However, the workers sent me the feedback (yep, I got feedback from the workers–apparently, that’s a feature) that this batching broke their hotkeys. I haven’t yet figured out how to fix.

It still cost me $300, but in the grand scheme of things I’ve got my money’s worth. ## Lesson 1B: Training/Serving Skew Training/Serving skew is a decrease in the performance of an ML model due to the unforeseen (and sometimes hidden) difference in data used for training and the data actually seen in production (when “serving” the users). There arent’ many materials on this concept. I might just be using the Google-invented name for it (e.g. see this blog post). Interestingly, I already knew about this concept from work. When building a machine learning framework at work, experienced AI engineers warned me about training / serving skew. Now I also learned to look for it. Essentially, I trained my model on Google Facial Expression Comparison Dataset. Each photograph has the bounding box of the face provided. Of course, I cropped the images to the bounding boxes. And of course, when deployed on device, the pictures taken as is, without any face cropping. Ok, I fixed it by adding the standard Viola-Jones face detector. There are pretrained detectors available. But then, it started taking ~1-2 seconds to run the face detector. My smallest smile detection model takes this much to run! The performance improved. At least it was able to detect my own smile well, under the laboratory lighting conditions. In the wild, it worked on only 1 out of 3 subjects though. ## Lesson 1C: Easy to use Machine Learning infra is lacking In order to collect the data, I pretty much wrote my own database. Because a dataset rarely contains the features you need. You need to transform the dataset into Features. And then, you need to store the features. And then repeat this process, and wish you’ve had enough foresight and time to make it repeatable. So here’s an inventory of my tiny effort at ML infra: 1. About 100 lines of Python to load/save/join/merge data into CSV (aka “the DB”); 2. About 250 lines of Python to download data and extract features from the Google Faces Dataset 3. About 90 lines of Python to manage MTurk ratings. 4. And 80 more lines of Python to store model evaluation / performance / profiling results. Good think I make ML frameworks for a living, and I know what code to write and why. And you know… it still seemed faster and more efficient than investing in learning an ML framework (such as MLFlow and friends). ## More Lessons to Learn Despite that I’ve mitigated the training/serving skew to some extent, there are more lessons to learn. I know that because whenever I tested my robot in the wild, the results were a bit subpar. Some directions that I’m going to explore now are: 1. Should I just get more labeled data? 2. And if I do, the dataset will no longer fit in RAM; should I learn a more advanced ML framework to help me manage that, or should I train from scratch? 3. Did I reduce the first convolutional layer a bit too much? 4. Is there something in the way people interace with the device promote skew? E.g. is the way people hold the machine or the lighting conditions representative of the training dataset? Stay tuned! What is the gradient of numpy broadcasting?” I was wondering the other night. It’s almost midnight, my brain is tired, and I got a bit stuck. ## In short… In numpy, broadcasting is adding a one-dimentional vector b2 to a 2-D matrix X, which implicitly adds b2 to every row of X. To compute the derivative of the result over b2 (let’s call it g), we rewrite the expression as matrix multiplication. Here, B2 is a matrix of shape (M,1), which is just b2 with one extra axis, and$1^{B\times 1}$is the broadcasting matrix: $$X+b_2 = X + 1^{B\times 1}B_2^\top$$ In order to backpropagate the upstream gradient$G$, it gets multiplied by the transposition of the broadcasting matrix: $$g^\top = \frac{\partial L}{\partial h_2} = 1^{1\times B} G$$ Effectively,$1^{1\times B}$acts as a summator along the first axis ($g_k = \sum_{i=1}^B G_{i, k}$), which can be expressed as Let’s explore how to get there in three different ways: the intuitive, the “compact form” and the “full form” tensor derivatives. But first, how did this even come about? ## Midnight homework Back then, I had just started my CS231n course studies as part of the Stanford SCPD certificate program. CS231n “Convolutional Neural Networks for Visual Recognition” is a great “starter” course if you study Deep Learning. We had to learn the basics and to manually implement and test quite a few backpropagation algoritms for simple network layers. I’ll write a more in-depth overview later. Importantly, we got to really understand vector operations at a really low level, and we had to use a general purpose math library numpy as oppsoed to Deep Learning-specific Tensorflow or Pytorch. ## Broadcasting in a Fully-Connected Layer When I just started CS231n, I was used to that framework-level thinking about deep learning algorithms, and it took a bit of effort to shake it off. When implementing a two-layer fully-connected neural network using numpy, you add bias vector to the input batch multiplied by the weight matrix: Here: • X1 is a matrix of shape (B, N) where B is the batch size, and N the number of outputs from the first hidden layer. • W2 of shape (N, M) where M is the number of outputs from the second hidden layer; • b2 is the bias vector of shape (M). • h2 of shape (B, M) is the output of the layer for each example in the batch. But wait. The result of matrix multiplication X1.dot(W2) is of shape (B, M) so how can you add a vector of shape (M) to this? In numpy, as well as in our lecture notes, that’s called “broadcasting” and it’s a convenient method of working with batches of data. The code above essentially means “add b2 to every row of X1.dot(W2) Our lecture notes told us to “use broadcasting” and I did. Neat. Later, I was implementing backprop and for that, I needed to know the derivative of$\frac{\partial h_2}{\partial b_2}$. That’s when I got confused. What is the gradient of that “broadcasting”? ## Intuitive derivation We can ask a simpler question instead: how does$b_2$contribute to the eventual loss$L$? Since it independently affects each example in the batch (and this means the impact onto each batch needs to be summed), we could simply compute the gradient of each example, and then sum the results along the batch axis. Tthat seemed too inventive to me at the time. Is there a more “mechanical” way to approach the task? ## Broadcasting as matrix multiplication To answer that, let’s think how to represent broadcasting without knowing that we operate in batches. Apparently, something happens to that b2 vector before it’s added to the product$X_1W_2$, some function f is applied: $$h_2 = X_1 W_2 + f(b_2)$$ In order for the addition to make sense, f should produce a matrix of shape (B, M) out of a vector of shape (M), such that each row of$f(b_2)$equals$b_2$. Could it be matrix multiplication? Indeed, if$f(b_2) = Zb_2^\top$, then Z is a matrix of shape (B, 1), and we can consider$b_2$a matrix of shape (M, 1) (let’s actually start calling it$B_2$since a one-column matrix and a vector are two different things). It makes sense if Z is simply a vector of ones (as in np.ones((1, B))): $$f(b_2) = 1^{B \times 1} B_2^\top$$ So, the expression for$h_2$becomes something more manageable: $$h_2 = X_1 W_2 + 1^{B\times 1}B_2^\top$$ My first instinct was to try to define$\frac{\partial h_2}{\partial B_2}$. As I later learned, that’s not the most effective way: it only makes sense when operating on “full form” derivatives I’ll describe below. Instead of directly computing the “gradient of broadcasting”, we use it in backpropagation from the upstream gradient$G$: $$\frac{\partial L}{\partial b_2} = \left(\frac{\partial L}{\partial B_2^\top}\right)^\top = \left(\underbrace{\frac{\partial L}{\partial h_2}}_{= G^\top} \frac{\partial h_2}{\partial B_2^\top}\right)^\top = \left(\frac{\partial f(B_2^\top)}{\partial B_2^\top}\right)^\top G = \left(1^{B \times 1}\right)^\top G = 1^{1 \times B}G$$ This is essentially the gradient of the broadcasting applied via the chain rule. What does the expressions of$1^{1 \times B}G$mean? If you look at the per-component layout of it, this expression effectively calculates the sum along the batch axis of the right-hand side matrix. Yep, the transposed “broadcasting” matrix becomes the summation matrix, and the end result will be: $$g_k = \sum_{i=1}^{B}G_{i,k}$$ ## Compact and Full forms of tensor derivatives Wait, why is$\frac{\partial L}{\partial h_2}=G^\top$rather than$G$? And why did we end up with a matrix of shape (1, M) instead of the desired (M, 1)? Where all these transposition come from? Well, that’s because we’ve actually been using the “compact form” instead of the “full form” of tensor derivatives. Yep, the way we usually operate with tensor derivatives, is by using the “compact form”, that omits quite a few zeros. You can read a great overview of this here in the CS231n lecture notes. The actual “full” Jacobian of two matrices$\frac{\partial \mathbf{A}}{\partial \mathbf{B}}$would be a four-dimensional array with the shape equivalent to$(a_1, a_2, b_2, b_1)$(where$A \sim (a_1, a_2)$and$B\sim(b_1, b_2)$–we’re using$\sim$for “is of shape” here). However, in deep neural network calculus, one of these dimensions is usually a batch dimention. And batches are independent from one another. So most of the elements in the “full Jacobian” would be 0 (read more here). That’s why everyone uses a compact notation to only list the elements that matter. This requires you to be inventive and “get it”. But for me to “get it” I had to write it out in the full form. $$\frac{\partial h_2}{\partial b_2} \sim (B, M, M) = (1^{B} \otimes I^{M\times M})$$ you can see how most elements of this matrix (let’s call it$M$) are indeed zeros, except that$M_{i, j, k}=1$when$j=k$. In fact it only has M nonzero elements. This is consistent with that the “compact form” of$\frac{\partial \cdot}{\partial \mathbf{X}}$is usually assumed to take shape of$\mathbf{X}$itself. Compare the “full form”: $$G_{full} = \left[\frac{\partial L}{\partial h_2}\right]_{full} \sim (1, M, B)$$ with the “compact form” we’re used to: $$G = \left[\frac{\partial L}{\partial h_2}\right]_{compact} \sim (B, M)$$ Except for that extra axis,$G = G^\top_{full}\$; that’s where the transposition comes from.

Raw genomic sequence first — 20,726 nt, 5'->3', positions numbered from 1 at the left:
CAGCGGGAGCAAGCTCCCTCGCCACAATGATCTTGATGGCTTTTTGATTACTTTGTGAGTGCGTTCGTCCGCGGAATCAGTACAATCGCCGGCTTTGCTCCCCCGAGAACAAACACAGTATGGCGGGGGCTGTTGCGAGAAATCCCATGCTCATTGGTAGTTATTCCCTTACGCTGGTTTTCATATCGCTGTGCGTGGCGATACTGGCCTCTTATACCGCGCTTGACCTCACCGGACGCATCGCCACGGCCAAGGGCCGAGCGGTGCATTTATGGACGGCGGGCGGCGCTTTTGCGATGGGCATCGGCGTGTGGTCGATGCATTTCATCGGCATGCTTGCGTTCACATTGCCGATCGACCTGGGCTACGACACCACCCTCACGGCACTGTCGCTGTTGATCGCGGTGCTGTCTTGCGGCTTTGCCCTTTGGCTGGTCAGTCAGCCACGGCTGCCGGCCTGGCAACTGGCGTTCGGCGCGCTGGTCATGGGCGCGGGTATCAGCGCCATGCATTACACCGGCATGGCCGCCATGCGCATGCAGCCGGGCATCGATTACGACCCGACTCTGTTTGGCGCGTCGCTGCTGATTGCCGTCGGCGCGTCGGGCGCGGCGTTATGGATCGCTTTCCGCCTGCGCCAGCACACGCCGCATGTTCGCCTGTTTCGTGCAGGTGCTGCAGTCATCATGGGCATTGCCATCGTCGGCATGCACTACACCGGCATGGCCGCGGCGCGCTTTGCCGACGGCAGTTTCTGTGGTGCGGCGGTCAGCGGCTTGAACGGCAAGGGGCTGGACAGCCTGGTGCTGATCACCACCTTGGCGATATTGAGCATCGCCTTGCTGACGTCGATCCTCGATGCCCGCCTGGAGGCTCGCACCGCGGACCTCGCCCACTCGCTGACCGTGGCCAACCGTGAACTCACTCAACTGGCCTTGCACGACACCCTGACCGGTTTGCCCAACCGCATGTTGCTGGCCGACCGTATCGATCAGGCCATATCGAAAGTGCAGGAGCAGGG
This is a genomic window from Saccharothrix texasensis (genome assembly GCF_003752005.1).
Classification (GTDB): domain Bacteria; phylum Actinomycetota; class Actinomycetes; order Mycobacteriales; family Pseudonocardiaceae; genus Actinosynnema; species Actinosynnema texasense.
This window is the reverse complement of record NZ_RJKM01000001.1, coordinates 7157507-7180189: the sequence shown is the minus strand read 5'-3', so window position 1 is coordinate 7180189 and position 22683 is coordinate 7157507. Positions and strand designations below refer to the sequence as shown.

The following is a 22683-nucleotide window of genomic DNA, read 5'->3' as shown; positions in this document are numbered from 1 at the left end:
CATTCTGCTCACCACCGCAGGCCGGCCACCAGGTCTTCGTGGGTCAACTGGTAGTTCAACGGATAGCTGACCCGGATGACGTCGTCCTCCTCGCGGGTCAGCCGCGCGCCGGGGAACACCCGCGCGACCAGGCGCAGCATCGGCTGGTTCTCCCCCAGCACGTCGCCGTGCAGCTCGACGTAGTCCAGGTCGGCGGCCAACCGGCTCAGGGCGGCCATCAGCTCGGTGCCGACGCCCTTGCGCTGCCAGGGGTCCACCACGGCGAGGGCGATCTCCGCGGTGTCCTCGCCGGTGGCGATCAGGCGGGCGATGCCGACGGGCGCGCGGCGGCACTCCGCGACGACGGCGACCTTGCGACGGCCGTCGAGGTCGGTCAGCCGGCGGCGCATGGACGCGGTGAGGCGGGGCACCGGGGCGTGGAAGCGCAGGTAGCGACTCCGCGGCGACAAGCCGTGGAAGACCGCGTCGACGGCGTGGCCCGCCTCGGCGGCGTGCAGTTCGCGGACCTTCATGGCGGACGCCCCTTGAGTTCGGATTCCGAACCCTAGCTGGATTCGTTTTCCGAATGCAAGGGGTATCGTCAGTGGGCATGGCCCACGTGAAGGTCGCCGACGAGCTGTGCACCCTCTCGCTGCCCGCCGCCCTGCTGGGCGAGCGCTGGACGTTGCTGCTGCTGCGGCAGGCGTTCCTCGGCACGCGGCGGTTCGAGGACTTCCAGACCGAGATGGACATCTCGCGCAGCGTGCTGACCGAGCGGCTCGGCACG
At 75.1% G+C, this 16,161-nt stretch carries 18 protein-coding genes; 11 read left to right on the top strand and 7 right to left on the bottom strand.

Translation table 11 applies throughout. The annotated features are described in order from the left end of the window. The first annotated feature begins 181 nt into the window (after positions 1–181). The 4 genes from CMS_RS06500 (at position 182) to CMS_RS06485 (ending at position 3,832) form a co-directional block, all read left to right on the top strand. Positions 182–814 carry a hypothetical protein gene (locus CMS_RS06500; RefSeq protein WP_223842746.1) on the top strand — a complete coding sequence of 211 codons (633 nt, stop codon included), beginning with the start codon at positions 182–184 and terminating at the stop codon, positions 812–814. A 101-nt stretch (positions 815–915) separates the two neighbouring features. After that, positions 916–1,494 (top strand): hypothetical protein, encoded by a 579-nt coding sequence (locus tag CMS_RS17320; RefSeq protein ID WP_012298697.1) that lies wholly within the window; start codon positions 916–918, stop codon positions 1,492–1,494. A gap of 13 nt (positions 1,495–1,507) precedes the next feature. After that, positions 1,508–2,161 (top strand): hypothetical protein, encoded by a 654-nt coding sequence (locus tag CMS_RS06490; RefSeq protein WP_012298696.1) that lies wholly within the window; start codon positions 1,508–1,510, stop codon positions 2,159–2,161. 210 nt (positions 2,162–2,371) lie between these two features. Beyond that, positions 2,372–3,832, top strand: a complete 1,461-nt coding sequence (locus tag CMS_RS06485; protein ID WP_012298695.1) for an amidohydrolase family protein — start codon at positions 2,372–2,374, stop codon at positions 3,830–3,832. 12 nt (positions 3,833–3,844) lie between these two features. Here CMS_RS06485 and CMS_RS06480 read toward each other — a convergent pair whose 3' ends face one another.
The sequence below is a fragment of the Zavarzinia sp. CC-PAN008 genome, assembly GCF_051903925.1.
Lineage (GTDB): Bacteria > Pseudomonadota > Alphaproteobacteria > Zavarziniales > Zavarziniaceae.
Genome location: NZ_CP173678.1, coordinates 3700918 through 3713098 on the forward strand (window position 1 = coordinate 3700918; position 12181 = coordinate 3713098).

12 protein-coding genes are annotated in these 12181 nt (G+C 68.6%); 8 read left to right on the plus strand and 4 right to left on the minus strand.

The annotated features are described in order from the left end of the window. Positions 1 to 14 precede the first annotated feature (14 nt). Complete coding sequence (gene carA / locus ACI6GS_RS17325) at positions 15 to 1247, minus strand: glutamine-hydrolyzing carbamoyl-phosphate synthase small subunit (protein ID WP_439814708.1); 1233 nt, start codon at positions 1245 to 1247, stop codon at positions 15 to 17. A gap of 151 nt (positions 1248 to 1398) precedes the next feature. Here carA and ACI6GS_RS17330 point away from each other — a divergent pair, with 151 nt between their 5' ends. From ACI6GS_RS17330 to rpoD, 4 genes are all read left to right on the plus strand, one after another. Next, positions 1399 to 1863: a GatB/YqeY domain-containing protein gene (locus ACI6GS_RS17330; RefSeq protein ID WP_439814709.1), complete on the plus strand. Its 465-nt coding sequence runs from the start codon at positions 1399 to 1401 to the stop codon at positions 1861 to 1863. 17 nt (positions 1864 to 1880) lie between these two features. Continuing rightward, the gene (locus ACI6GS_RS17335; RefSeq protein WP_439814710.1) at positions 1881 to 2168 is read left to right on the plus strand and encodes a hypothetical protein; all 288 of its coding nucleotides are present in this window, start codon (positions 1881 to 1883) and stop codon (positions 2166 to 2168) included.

Overall, one can indeed operate the “full” derivatives in a more algorithmic way, but sadly that would increase the number of dimensions and require way more computation than the compact form.

I need to learn a bit more about how to represent derivatives with tensors and their product before trying to write out the full form for the expression above. I’ll update my post with this when I do: getting outer product for tensors with derivatives isn’t straightforward.

Perhaps there’s a way to both keep it “mechanised” and also simplify these expressions–let me know in the comments!